Consumer Action :: 2009 Credit Card Survey
If you’ve opened a credit card statement in recent months, you may have noticed a jolt in your interest rate or a spike in fees. Maybe your minimum payment has shot up a few percentage points, making your monthly bill much harder to meet. These changes don’t apply only to those with imperfect payment histories. Often they apply to even the best of customers. Currently, card issuers don’t need a reason to raise your rate. “Our Capital One rate went from 5.9% to 15.9% and the Chase card rose similarly by 10 [points],” a Gainsville, FL couple told Consumer Action. “We’re puzzled by the ... industry trends, business articles and survey research
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INFORMATION RESOURCES

Credit Card Booklet 2.3.indd
How can you avoid being ripped off? Credit Cards. A CONSUMER'S GUIDE TO. Credit Cards .... UNIVERSAL DEFAULT: A consumer's interest rate can skyrocket ... technology research, surveys study and trend statistics
Choosing A Credit Card: The Deal is in the Disclosures
A credit card lets you buy things and pay for them over time. Using a credit card is a form of borrowing: you have to pay the money back. When you are choosing a credit card, there are many features — and several kinds of cards — to consider: Fees, charges, interest rates, and benefits can vary among credit card issuers. As a result, some credit cards that look like a great deal at first glance may lose their appeal once you read the terms and conditions of use and calculate how the fees could affect your available credit. Important terms of use generally must be disclosed in any credit card application and even ... technology research, surveys study and trend statistics
Penalty Interest Rates, Universal Default, and the Common Pool ...
By a universal default clause, we mean the following: Many credit card contracts .... avoid the double punishment that would result from defaulting on two ...
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AVOID 'UNIVERSAL DEFAULT' CREDIT CARDS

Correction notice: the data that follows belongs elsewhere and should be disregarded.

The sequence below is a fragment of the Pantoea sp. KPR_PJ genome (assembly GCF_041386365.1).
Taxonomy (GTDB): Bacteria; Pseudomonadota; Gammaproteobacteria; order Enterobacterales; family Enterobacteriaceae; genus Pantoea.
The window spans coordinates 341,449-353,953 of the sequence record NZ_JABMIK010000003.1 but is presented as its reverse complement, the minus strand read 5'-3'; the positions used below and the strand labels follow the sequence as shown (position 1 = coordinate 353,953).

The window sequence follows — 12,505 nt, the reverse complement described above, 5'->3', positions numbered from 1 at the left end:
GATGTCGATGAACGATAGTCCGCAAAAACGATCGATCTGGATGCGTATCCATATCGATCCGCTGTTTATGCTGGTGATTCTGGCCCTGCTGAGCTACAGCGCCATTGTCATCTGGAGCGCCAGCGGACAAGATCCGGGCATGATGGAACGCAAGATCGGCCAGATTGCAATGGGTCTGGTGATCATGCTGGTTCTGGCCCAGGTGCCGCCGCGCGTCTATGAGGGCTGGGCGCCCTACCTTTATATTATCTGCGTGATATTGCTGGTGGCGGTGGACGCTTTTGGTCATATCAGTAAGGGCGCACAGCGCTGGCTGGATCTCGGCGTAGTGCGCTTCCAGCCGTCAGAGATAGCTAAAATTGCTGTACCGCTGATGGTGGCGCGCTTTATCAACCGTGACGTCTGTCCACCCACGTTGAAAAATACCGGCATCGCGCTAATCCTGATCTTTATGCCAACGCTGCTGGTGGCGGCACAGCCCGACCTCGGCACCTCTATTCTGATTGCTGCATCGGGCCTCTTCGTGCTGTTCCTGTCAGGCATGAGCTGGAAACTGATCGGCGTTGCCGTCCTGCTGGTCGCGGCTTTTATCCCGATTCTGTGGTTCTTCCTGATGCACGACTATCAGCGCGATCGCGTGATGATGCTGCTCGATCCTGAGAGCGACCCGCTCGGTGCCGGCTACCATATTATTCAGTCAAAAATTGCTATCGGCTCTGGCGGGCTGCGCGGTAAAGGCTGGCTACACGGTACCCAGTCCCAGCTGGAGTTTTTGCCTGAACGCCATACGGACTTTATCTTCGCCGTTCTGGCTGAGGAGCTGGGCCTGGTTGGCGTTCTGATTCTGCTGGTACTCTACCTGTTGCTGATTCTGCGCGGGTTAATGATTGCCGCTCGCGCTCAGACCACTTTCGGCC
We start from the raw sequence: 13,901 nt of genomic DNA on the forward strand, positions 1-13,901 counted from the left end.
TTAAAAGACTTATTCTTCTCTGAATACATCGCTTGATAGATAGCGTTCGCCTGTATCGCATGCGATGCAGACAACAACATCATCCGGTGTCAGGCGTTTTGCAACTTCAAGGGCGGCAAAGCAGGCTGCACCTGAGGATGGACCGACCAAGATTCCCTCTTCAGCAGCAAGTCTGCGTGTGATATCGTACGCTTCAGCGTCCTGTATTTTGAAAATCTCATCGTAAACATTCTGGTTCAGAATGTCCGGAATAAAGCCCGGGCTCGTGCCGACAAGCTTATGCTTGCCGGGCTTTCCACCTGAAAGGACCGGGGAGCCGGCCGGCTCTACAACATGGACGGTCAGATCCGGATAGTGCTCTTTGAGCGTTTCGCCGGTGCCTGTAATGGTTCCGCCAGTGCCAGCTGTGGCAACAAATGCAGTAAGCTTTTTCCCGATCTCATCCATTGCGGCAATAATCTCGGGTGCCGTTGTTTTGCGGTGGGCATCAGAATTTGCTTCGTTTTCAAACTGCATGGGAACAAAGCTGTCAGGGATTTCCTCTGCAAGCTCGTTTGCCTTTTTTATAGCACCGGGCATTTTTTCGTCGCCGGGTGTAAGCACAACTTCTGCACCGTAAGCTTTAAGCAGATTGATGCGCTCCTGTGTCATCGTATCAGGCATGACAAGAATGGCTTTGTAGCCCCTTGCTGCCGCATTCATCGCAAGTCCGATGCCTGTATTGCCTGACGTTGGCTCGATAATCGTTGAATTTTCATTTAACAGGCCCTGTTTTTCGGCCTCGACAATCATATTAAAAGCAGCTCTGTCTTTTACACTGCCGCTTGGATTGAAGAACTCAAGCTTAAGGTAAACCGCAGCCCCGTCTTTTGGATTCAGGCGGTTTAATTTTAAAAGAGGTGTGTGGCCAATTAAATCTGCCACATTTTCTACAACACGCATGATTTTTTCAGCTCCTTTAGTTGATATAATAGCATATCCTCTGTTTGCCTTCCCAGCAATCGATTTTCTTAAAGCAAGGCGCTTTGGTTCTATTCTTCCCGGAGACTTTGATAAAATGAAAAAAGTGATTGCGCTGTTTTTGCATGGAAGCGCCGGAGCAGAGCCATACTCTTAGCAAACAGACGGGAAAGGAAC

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QUESTIONS AND ANSWERS
What happens if I miss a credit card payment (first time ...
I'm 20 years old and I pay all of my bills, have my own place, and I pay for my college. I recently had some car issues and I paid to fix it with my credit card. I just started a new job and I'm getting my first pay check AFTER the bill for my credit card is due. What would happen if I was unable to make a payment on time? (note this is the first time I have ever done this) I'm looking for answers that include penalties, if my rate would go up, etc. I plan on paying my entire credit card off as soon as I get my first paycheck, which will be 4 days after my credit card payment is due. It depends on your ...
Paying Off Debt v. Safety-Net Savings (Given the New Circumstances ...
Traditional wisdom suggests that saving money while in debt is a bad idea: you pay hundreds of times more in finance charges on money you owe than you would get in interest on money you save. Under this scenario, your "safety net", at least until you are debt-free, would be the credit lines you are clearing out. However, in a response to a Lifehacker comment I made outlining this traditional wisdom, someone replied that given the financial crisis, companies could then lower your credit limit, regardless of cause, killing your safety net. Given this, is the traditional wisdom now wrong? Over the months to come, is ...